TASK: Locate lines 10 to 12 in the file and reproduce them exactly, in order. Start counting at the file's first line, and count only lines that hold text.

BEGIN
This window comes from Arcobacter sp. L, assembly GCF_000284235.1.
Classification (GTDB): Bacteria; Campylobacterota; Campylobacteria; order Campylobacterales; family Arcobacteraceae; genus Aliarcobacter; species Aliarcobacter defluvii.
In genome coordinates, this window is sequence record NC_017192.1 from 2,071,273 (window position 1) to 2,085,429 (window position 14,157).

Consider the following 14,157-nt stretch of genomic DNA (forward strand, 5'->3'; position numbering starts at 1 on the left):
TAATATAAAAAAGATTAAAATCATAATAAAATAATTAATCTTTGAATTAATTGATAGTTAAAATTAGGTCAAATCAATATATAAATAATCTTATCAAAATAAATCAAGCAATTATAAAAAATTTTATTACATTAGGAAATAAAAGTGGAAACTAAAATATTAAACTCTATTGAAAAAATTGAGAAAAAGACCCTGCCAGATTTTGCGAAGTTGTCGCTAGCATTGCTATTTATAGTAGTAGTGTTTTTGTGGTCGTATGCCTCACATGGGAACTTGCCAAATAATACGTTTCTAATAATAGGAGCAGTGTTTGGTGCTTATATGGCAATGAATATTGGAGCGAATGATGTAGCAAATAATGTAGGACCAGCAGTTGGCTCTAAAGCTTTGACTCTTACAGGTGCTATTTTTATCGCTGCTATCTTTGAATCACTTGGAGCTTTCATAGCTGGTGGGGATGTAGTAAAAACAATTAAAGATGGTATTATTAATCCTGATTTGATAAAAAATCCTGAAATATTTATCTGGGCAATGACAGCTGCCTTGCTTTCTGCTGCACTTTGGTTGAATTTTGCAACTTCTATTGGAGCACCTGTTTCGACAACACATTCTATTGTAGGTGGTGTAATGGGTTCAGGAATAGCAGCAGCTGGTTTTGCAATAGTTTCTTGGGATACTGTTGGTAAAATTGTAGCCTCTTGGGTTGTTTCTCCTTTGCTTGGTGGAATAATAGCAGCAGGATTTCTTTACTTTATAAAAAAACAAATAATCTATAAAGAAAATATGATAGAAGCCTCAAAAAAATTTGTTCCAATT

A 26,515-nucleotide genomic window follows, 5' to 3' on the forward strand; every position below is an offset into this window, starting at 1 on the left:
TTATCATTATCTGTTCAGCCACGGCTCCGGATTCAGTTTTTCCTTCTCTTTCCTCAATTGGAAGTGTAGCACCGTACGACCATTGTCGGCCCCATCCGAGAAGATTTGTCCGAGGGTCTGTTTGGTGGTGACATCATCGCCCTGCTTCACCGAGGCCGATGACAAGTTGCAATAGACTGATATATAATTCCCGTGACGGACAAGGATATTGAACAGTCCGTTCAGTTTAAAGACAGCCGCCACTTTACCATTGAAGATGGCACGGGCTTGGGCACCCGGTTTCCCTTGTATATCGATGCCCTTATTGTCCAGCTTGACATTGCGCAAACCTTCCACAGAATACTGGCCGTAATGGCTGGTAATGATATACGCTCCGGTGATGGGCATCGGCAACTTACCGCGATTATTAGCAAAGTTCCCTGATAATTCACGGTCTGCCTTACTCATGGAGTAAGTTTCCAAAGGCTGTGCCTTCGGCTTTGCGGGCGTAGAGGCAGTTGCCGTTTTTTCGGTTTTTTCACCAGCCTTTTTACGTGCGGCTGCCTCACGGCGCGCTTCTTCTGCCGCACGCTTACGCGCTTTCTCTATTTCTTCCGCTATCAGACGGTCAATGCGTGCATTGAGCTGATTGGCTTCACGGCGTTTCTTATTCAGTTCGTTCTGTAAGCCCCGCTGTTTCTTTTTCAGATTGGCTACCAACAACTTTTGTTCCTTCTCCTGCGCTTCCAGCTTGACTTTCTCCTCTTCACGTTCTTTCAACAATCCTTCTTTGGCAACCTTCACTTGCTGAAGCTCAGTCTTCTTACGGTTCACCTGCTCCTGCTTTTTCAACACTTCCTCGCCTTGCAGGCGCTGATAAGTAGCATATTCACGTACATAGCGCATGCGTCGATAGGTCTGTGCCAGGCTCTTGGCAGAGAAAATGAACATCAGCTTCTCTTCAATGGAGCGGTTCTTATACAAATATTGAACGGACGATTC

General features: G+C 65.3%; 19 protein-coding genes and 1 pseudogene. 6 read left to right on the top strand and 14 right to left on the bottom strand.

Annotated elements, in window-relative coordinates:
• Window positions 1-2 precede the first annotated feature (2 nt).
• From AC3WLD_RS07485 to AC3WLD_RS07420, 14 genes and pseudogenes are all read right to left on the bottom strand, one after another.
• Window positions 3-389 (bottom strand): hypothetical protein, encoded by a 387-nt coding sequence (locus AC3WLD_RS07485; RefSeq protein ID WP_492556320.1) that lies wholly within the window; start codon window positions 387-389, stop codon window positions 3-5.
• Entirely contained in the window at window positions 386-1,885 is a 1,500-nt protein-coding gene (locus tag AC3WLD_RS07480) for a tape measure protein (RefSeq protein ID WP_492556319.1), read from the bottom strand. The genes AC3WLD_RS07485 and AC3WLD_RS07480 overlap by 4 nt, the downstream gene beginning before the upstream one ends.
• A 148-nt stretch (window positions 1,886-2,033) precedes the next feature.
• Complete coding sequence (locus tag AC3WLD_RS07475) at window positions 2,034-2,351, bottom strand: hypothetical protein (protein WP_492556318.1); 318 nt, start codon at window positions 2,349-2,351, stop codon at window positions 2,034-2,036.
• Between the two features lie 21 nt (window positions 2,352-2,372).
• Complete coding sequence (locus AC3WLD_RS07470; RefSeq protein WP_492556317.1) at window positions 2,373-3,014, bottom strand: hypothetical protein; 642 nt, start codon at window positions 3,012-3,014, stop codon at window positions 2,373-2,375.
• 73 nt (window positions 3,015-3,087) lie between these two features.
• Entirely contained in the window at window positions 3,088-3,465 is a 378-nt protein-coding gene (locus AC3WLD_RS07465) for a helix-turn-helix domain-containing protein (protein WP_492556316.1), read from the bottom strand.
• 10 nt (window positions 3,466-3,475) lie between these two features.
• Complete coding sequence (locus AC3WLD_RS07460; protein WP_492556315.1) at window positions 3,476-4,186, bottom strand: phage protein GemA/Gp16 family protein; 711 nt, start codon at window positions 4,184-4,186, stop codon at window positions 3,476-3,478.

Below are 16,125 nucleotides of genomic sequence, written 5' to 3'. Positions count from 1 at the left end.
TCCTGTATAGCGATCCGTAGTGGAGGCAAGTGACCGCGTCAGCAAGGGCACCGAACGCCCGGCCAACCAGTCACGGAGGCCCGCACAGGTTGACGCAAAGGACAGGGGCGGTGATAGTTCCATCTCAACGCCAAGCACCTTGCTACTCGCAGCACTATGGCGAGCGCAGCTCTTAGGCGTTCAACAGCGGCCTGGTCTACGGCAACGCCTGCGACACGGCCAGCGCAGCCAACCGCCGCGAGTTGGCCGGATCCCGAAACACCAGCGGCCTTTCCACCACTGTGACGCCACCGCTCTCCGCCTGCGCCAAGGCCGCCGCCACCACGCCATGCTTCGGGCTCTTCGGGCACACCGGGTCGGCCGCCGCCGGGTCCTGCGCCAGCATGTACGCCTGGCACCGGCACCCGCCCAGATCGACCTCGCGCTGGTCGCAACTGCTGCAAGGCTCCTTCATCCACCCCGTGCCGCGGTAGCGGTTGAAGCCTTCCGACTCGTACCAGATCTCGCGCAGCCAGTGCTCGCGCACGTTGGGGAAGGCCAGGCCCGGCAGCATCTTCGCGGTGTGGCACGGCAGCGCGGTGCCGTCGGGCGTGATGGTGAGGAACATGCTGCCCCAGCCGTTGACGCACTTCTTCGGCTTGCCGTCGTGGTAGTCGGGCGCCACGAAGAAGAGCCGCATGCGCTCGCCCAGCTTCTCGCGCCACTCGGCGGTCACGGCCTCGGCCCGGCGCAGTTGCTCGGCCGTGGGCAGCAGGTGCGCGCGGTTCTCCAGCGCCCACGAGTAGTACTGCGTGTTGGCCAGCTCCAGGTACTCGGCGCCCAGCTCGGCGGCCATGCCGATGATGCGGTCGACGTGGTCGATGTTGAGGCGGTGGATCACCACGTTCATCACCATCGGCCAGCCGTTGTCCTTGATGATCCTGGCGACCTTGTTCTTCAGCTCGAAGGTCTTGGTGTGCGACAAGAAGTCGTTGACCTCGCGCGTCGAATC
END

• Window positions 1-2 precede the first annotated feature (2 nt).
• From AC3WLD_RS07485 to AC3WLD_RS07420, 14 genes and pseudogenes are all read right to left on the bottom strand, one after another.
• Window positions 3-389 (bottom strand): hypothetical protein, encoded by a 387-nt coding sequence (locus AC3WLD_RS07485; RefSeq protein ID WP_492556320.1) that lies wholly within the window; start codon window positions 387-389, stop codon window positions 3-5.